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Evening bulletin. (Honolulu [Oahu, Hawaii) 1895-1912, February 22, 1909, 3:30 EDITION, Image 10

Image and text provided by University of Hawaii at Manoa; Honolulu, HI

Persistent link: http://chroniclingamerica.loc.gov/lccn/sn82016413/1909-02-22/ed-1/seq-10/

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EVENING-nULL-ETIN, II0N0t,Ul.U, T. II., MONDAY, FBI). 22. 1909.
3KS
I
u.
K ,
I.
F t
T
Start
Saving
Now
Many people are re
luctant to begin a sav
ing account till they
have ten or twenty dol
lar to ipare.
The great majority
of our tarings depos
its have small begin
nings. If everybody
waited till he saved
twenty dollars, many
who now have hun
dreds in our bank
would still be waiting
to save the first twen
ty. It's 'easy to save with
our small home banks.
We furnish them free.
Bank of Hawaii, Ltd.,
Judd Building, Fort and
Merchant Sts.
Capital and Surplus
1,000.000.
OAHll HAD
RECORD YEAR
Crop and Price Combined
For Stockholders Of
Plantation
MANAGER HULL'S REPORT
AT ANNUAL MEETING
Good Front and Estimated Yield Ex
ceeded Improvements The
Profit and Loss Ac-Account
BHCri 'tIiti sj
Mr. and Mrs,
HASHIMOTO
MASSEURS,
RHEUMATISM,
BRUISES,
6PRAINS,
TIRED FEEL
INO, and other
ailments quickly
RELIEVED.
444 KING ST.,
PALAMA
Telephone 837
Unique
Chinese Goods
Wing Wo Tai & Co.
941 NUUANU ST.
WING CEONG CO
KINO ST. NEAR BETHEL
Dealers in Furniture Mattresses
Etc., Eto. All kinds of KOA and
MISSION PURNITUEE Made Tc
Order.
LUNCHES and DRINK I
The most popular
place in town.
The Fashion Saloon
Hotel St. near Fort
Jack Scully. Jack Roberts.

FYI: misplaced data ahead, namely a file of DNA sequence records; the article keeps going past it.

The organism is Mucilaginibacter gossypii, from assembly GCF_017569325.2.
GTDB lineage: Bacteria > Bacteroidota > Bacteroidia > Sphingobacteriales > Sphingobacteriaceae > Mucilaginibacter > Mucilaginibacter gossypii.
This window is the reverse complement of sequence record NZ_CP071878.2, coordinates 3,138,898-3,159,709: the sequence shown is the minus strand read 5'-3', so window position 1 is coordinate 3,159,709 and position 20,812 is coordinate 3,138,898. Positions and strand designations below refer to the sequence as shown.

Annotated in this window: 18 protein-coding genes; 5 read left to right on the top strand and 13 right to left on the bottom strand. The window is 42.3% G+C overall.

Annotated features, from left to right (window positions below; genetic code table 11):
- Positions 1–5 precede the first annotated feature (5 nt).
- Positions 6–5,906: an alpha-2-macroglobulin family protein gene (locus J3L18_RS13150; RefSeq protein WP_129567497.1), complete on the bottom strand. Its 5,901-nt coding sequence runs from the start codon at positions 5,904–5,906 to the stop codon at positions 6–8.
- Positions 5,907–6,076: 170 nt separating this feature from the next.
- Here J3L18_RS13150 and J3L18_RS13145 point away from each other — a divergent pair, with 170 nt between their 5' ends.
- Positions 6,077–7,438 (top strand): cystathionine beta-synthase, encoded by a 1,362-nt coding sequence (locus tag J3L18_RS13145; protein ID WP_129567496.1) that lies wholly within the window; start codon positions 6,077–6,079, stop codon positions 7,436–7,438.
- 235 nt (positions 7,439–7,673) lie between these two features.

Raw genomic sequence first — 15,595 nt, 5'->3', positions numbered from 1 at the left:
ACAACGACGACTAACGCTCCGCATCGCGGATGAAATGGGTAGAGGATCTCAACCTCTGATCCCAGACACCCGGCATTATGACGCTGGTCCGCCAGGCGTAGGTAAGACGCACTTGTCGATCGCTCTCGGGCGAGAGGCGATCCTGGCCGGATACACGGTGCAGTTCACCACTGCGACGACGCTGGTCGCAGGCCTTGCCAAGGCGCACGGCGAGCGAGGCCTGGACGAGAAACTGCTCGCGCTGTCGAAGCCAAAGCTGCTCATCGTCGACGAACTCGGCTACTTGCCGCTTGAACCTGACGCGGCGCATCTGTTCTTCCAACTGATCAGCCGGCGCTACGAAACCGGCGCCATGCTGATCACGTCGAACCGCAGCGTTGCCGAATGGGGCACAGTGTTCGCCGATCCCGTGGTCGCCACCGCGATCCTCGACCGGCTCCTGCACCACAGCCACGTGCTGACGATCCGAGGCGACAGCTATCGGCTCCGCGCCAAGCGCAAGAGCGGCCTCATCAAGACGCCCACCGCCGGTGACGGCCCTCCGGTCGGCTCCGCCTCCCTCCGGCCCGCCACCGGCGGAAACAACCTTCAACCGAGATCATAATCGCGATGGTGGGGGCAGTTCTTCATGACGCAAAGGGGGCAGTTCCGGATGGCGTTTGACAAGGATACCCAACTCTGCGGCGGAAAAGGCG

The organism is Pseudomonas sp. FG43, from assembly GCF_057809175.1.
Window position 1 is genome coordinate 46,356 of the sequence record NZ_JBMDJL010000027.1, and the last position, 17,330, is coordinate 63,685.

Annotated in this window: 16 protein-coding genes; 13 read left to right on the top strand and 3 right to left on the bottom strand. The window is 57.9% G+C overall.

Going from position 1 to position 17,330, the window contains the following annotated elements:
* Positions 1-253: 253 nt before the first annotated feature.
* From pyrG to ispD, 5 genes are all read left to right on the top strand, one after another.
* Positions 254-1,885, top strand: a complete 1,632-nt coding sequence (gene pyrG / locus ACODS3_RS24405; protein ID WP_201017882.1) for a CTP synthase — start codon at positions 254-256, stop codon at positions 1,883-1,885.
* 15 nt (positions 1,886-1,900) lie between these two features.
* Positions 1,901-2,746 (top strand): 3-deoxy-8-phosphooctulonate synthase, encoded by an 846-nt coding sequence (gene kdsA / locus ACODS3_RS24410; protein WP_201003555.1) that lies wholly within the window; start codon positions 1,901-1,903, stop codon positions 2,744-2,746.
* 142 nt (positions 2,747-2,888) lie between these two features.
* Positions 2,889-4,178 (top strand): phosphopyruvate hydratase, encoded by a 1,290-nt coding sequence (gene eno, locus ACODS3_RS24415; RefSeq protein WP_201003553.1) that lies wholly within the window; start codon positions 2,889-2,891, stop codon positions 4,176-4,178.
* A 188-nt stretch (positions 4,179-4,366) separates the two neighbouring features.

The Encore Saloon
Try a drink at the new place and
have "MATT" HEFFERN serve yon,
COR. HOTEL and NUUANU.
Manngcr Hull of Oaliu Plantation
points to the year closing with De
cember 1908 ns the banner period In
the history of that property a large
yield combining with a high price of
sugar. This appears In his report
nnd in his remarks to the stockhold
ers he said the next year's crop
would more than come up to the esti
mate, v
The annual meeting of the corpor
ation was held In the offices of the
agents Saturday afternoon when offi
cers were elected for the coming
)ear as published In another column.
Manager Hull's report Is very com
plete. One interesting feature of It
Is the test made of the relative value
of the Lnhalna and Yellow Caledonia
cane varieties. The Yellow Caledo
nia proved much better able to with
stand the attacks of the leaf-hopper
and produced more cane to the acre
but less of sugar to the acre.
In referring to crop conditions the
manager says:
We commenced grinding tho crop
of 1908 on Dec. 17th, 1907. and fin
ished on September 7th. 1908. Tho
crop was harvested from the follow
ing areas: l'lnnt enne, 053. .1 acres,
long nitoon 3273.6 acres, short'rn
toon S57 acres; total, 4483.9 acres.
Our estimato for the above was 31
000 tons; tho actual output for the
J ear was 30,270 tons. In addition tn
which there were ground .140 tons
cane purchased from outstdo plant
ers, which produced 44 tons, making
n total of 35,320 tons (or 35,716
tons sugar of 96 degrees) manufac
tured; an excess of 4.320 tons sugar
over the estimate. The great excess
In yield over estimate Is due mainly
to the exceptionally fine quality of